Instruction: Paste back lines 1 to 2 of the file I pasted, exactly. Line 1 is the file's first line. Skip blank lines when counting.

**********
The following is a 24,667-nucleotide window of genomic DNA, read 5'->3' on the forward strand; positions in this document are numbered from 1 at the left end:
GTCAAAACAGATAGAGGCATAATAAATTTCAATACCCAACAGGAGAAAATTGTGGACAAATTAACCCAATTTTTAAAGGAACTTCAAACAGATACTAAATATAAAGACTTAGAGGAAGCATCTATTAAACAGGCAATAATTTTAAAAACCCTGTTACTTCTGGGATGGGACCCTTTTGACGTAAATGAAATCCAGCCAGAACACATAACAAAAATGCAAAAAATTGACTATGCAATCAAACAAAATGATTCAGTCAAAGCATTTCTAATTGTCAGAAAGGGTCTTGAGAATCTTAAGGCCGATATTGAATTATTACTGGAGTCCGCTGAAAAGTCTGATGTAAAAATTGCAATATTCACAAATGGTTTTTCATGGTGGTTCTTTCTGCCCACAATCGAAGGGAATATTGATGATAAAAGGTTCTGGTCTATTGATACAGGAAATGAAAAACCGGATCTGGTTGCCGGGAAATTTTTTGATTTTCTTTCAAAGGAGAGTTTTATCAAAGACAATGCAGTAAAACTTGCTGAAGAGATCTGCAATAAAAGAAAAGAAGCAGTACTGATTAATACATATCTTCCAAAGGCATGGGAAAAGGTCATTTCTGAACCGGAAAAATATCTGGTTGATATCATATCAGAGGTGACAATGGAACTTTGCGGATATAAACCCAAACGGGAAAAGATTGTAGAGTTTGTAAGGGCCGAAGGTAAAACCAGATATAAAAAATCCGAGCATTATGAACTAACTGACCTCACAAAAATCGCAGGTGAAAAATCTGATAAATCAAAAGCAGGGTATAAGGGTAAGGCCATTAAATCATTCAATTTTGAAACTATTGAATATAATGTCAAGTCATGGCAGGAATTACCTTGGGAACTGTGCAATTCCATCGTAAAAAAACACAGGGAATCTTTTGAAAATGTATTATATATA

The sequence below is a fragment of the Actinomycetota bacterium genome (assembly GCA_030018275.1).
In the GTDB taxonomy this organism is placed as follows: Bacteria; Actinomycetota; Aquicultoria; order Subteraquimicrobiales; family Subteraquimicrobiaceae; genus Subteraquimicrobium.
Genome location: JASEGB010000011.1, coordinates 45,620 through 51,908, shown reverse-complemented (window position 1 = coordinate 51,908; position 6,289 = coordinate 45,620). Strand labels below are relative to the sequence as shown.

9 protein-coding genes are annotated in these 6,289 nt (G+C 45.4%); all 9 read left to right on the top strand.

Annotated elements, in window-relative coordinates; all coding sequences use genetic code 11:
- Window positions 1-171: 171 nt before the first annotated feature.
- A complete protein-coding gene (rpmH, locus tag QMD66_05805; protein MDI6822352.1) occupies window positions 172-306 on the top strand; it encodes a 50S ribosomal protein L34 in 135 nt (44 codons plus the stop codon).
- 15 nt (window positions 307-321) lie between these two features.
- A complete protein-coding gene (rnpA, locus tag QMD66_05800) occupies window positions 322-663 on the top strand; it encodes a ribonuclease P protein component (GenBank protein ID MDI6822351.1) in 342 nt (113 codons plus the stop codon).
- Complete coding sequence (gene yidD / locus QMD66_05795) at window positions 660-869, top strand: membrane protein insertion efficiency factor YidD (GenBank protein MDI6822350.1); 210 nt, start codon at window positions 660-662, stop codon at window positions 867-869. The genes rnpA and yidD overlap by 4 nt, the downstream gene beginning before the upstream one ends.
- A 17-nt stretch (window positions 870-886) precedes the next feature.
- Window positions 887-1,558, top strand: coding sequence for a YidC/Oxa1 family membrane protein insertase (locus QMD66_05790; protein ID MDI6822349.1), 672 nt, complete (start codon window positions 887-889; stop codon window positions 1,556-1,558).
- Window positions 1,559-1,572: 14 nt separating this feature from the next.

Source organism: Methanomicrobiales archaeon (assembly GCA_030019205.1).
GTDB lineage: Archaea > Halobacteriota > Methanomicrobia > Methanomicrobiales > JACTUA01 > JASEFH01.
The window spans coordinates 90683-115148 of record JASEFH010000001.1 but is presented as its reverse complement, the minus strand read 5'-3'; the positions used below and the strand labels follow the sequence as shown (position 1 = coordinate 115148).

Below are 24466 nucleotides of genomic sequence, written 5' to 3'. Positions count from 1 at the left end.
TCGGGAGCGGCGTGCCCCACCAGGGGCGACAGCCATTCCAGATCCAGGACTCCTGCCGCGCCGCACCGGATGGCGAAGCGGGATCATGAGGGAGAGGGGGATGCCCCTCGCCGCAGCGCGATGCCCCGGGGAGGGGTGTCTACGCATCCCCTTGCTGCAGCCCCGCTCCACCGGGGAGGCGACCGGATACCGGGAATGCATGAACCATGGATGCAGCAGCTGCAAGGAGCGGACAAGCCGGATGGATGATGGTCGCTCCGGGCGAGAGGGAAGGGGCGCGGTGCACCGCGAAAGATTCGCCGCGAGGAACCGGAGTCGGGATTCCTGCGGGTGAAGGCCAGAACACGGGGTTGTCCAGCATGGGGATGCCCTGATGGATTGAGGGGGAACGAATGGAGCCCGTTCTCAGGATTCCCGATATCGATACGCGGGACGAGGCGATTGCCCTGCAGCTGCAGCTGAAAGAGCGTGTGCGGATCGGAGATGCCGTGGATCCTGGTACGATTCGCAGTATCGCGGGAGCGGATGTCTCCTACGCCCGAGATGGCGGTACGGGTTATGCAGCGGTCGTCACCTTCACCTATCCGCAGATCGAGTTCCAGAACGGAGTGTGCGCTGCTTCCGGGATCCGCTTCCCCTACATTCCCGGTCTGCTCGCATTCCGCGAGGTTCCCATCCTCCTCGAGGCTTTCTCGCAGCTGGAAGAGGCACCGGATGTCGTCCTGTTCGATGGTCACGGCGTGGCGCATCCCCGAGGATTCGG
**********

The following is a 24,667-nucleotide window of genomic DNA, read 5'->3' on the forward strand; positions in this document are numbered from 1 at the left end:
GTCAAAACAGATAGAGGCATAATAAATTTCAATACCCAACAGGAGAAAATTGTGGACAAATTAACCCAATTTTTAAAGGAACTTCAAACAGATACTAAATATAAAGACTTAGAGGAAGCATCTATTAAACAGGCAATAATTTTAAAAACCCTGTTACTTCTGGGATGGGACCCTTTTGACGTAAATGAAATCCAGCCAGAACACATAACAAAAATGCAAAAAATTGACTATGCAATCAAACAAAATGATTCAGTCAAAGCATTTCTAATTGTCAGAAAGGGTCTTGAGAATCTTAAGGCCGATATTGAATTATTACTGGAGTCCGCTGAAAAGTCTGATGTAAAAATTGCAATATTCACAAATGGTTTTTCATGGTGGTTCTTTCTGCCCACAATCGAAGGGAATATTGATGATAAAAGGTTCTGGTCTATTGATACAGGAAATGAAAAACCGGATCTGGTTGCCGGGAAATTTTTTGATTTTCTTTCAAAGGAGAGTTTTATCAAAGACAATGCAGTAAAACTTGCTGAAGAGATCTGCAATAAAAGAAAAGAAGCAGTACTGATTAATACATATCTTCCAAAGGCATGGGAAAAGGTCATTTCTGAACCGGAAAAATATCTGGTTGATATCATATCAGAGGTGACAATGGAACTTTGCGGATATAAACCCAAACGGGAAAAGATTGTAGAGTTTGTAAGGGCCGAAGGTAAAACCAGATATAAAAAATCCGAGCATTATGAACTAACTGACCTCACAAAAATCGCAGGTGAAAAATCTGATAAATCAAAAGCAGGGTATAAGGGTAAGGCCATTAAATCATTCAATTTTGAAACTATTGAATATAATGTCAAGTCATGGCAGGAATTACCTTGGGAACTGTGCAATTCCATCGTAAAAAAACACAGGGAATCTTTTGAAAATGTATTATATATA